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From me, to You

It's time to optimize the biggest bottleneck you'll ever face:

Yourself

You finally did it. You learned to code. Made it through the interview process and came out the other end a newly minted professional software engineer. Congratulations. 

But that was a little while ago. Now, you have a problem.

You started your first job, excited to begin your career as a software engineer. The first few months were great. You dove into the codebase. You stayed up late working on tickets just for fun. Everything was new and exciting.

Eventually you ramped up. People started asking you questions. You felt confident and knowledgeable. All the hard work you have put in up until now finally paid off. You were able to breathe a sigh of relief. 

Then Things Changed.

Now, people aren’t really impressed by your performance. In fact, you have a suspicion that you might be starting to fall behind. You feel frustrated that you aren't learning as much as you used to. Little by little, things begin to feel like they're slowing down. 

You eventually have to admit to yourself that you’re, well, kind of bored. I remember when I did. It sucked. 

You resolve to work harder in order to make up for it. To impress your colleagues once again. Stay on the up-and-up. 

But no matter how many new abstractions, tricky refactors, or awesome products you build, no one really pays attention. You’re one of the best engineers on the team (some people even tell you this), but no one seems to listen to you when you try to make big changes to the codebase.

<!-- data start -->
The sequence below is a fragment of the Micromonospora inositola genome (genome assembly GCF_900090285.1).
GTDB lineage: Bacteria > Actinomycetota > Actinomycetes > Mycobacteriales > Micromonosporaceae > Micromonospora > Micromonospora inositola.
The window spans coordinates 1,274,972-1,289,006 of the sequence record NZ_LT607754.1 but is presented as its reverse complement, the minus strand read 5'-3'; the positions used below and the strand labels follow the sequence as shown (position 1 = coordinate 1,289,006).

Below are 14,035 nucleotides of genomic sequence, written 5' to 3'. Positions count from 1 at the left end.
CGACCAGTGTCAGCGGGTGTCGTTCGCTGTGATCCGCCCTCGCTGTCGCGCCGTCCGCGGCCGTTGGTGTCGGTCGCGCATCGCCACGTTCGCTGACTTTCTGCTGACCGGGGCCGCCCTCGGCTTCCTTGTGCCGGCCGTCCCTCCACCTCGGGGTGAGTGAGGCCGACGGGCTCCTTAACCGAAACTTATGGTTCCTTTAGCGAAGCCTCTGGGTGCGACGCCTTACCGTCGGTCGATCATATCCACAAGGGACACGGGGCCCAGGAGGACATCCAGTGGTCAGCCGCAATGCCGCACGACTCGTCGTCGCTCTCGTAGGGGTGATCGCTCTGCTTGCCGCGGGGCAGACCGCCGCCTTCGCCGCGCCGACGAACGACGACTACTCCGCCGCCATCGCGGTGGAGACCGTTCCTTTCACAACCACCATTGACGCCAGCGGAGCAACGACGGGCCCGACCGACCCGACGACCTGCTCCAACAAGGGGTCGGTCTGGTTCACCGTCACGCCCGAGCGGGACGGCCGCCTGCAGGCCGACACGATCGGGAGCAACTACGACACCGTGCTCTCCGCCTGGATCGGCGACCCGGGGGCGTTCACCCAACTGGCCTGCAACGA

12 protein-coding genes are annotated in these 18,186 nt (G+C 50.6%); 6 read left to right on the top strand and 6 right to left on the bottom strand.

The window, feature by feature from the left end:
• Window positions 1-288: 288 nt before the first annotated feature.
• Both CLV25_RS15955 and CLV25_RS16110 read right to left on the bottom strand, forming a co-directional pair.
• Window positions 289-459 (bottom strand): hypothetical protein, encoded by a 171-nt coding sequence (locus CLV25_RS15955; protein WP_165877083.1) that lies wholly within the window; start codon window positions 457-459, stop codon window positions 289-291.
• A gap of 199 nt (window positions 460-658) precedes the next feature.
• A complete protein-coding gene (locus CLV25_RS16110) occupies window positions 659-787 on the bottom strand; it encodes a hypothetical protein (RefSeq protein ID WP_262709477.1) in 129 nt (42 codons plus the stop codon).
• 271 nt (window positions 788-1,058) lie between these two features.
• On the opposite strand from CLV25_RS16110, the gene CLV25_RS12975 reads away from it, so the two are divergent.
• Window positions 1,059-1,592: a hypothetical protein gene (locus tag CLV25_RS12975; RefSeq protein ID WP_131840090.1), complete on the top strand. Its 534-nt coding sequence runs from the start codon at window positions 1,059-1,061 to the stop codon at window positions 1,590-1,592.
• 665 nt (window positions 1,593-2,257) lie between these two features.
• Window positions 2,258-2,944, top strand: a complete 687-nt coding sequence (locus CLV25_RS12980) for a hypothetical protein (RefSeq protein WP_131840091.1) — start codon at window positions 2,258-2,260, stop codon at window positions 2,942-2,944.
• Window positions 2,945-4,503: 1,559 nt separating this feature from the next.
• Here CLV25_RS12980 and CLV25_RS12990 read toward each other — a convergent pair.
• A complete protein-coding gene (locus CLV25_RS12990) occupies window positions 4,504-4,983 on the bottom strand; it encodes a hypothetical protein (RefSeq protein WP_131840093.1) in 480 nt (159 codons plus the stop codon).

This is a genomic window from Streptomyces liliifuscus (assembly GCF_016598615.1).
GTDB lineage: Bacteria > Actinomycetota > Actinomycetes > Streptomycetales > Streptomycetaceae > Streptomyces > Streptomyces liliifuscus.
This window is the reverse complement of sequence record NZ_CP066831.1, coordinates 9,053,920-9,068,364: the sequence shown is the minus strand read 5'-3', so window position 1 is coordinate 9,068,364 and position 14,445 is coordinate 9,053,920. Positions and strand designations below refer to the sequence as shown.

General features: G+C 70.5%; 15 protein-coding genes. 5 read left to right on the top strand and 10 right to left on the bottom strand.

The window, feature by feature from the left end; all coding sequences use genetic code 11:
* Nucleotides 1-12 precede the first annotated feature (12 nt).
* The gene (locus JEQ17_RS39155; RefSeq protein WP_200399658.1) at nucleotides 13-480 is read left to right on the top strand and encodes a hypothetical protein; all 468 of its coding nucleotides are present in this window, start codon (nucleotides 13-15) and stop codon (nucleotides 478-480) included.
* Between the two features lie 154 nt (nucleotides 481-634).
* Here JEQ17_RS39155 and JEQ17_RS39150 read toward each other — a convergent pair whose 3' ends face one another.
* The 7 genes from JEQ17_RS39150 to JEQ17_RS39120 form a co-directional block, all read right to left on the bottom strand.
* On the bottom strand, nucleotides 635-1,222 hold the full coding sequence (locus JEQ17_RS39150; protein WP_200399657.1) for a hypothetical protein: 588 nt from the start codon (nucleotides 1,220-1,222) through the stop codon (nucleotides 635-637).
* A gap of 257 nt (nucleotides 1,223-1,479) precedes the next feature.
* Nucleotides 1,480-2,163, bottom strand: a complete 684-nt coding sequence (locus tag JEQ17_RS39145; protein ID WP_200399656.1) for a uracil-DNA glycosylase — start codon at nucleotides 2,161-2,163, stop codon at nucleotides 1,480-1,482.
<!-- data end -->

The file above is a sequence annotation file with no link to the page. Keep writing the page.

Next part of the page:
The same thing used to happen to me. I always used to ask myself, “can’t they see I’m doing great work?”. No one takes your ideas seriously. You do all this work, but get no recognition. This isn’t how it’s supposed to be, right?! 

You try asking your manager for feedback. What will it take to get promoted to Senior Engineer? They either just say you’re doing a great job, or something vague and similarly unhelpful.

Meanwhile, you start to see colleagues around you get promoted. Some almost every other year while you're stuck as a junior engineer. I remember one day, I overheard a friend who started the same day as me talking about the new project their manager was trusting them to lead. I was overwhelmed with jealousy. I couldn’t think about anything else that day. What are they doing that I’m not? Am I not as good as I think I am? Is there something no one is telling me? It drove me crazy. 

Eventually they were leading a team while I was stuck doing another refactor and shouting at an empty room.

They're the rockstar everyone loves. You aren't.

I see this all the time. What ends up happening? You get stuck as a junior engineer. No one wants to work with you and as a result, you get stuck on the least impactful projects.

Eventually you get put on a performance improvement plan. Many companies have an "up or out" policy for junior engineers. Nearly 20 million people have been laid off in the recent recession. Do you think your company will keep a bad performer around when they start needing to reduce costs? Some of the biggest tech “unicorns” like Uber and AirBnB have laid off, in some cases, nearly half their staff. It’s not safe for anyone but the top performers. 

This might make you worried. And you should be. Unless you start doing something. 

When you don’t improve, you’re eventually laid off. Your options stop vesting and you’re unable to level up financially. You start looking for a new job, but none of your former team members want to be your reference. All the people you thought would say good things about you are silent. You feel betrayed. Maybe they never liked working with you. Or maybe they’re just competing for the same job you are now. 

Eventually you might land another job. Somewhere worse. The tech stack is older. Product is less interesting. Your peers are less competent. Is this really where you belong? Every day, you’re forced to make a choice between paying rent and working a bottom of the barrel software job you hate. Your career is basically over having peaked just a few years into it.